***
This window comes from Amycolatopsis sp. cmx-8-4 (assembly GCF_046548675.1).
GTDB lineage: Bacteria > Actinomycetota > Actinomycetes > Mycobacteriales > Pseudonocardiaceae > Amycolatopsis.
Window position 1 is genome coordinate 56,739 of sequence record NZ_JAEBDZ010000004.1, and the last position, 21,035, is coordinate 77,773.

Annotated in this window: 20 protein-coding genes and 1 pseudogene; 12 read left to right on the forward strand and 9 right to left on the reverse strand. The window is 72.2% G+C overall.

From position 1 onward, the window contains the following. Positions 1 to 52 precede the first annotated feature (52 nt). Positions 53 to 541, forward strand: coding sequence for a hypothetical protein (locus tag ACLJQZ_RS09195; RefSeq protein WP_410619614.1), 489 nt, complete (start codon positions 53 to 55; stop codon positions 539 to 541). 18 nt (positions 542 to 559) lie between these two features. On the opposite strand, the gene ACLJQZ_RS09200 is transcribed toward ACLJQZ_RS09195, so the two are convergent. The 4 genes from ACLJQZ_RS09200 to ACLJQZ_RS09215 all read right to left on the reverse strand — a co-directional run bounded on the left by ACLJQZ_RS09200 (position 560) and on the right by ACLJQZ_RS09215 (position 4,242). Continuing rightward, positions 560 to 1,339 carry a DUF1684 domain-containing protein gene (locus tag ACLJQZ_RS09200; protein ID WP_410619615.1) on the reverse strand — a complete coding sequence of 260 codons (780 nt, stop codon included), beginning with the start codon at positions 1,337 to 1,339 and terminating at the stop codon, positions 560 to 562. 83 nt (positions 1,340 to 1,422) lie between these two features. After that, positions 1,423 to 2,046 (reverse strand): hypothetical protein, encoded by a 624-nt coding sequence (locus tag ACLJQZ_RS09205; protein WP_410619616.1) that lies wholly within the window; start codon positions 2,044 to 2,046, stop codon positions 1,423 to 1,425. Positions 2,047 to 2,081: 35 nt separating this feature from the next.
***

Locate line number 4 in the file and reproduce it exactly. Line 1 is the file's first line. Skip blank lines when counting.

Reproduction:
Annotated in this window: 20 protein-coding genes and 1 pseudogene; 12 read left to right on the forward strand and 9 right to left on the reverse strand. The window is 72.2% G+C overall.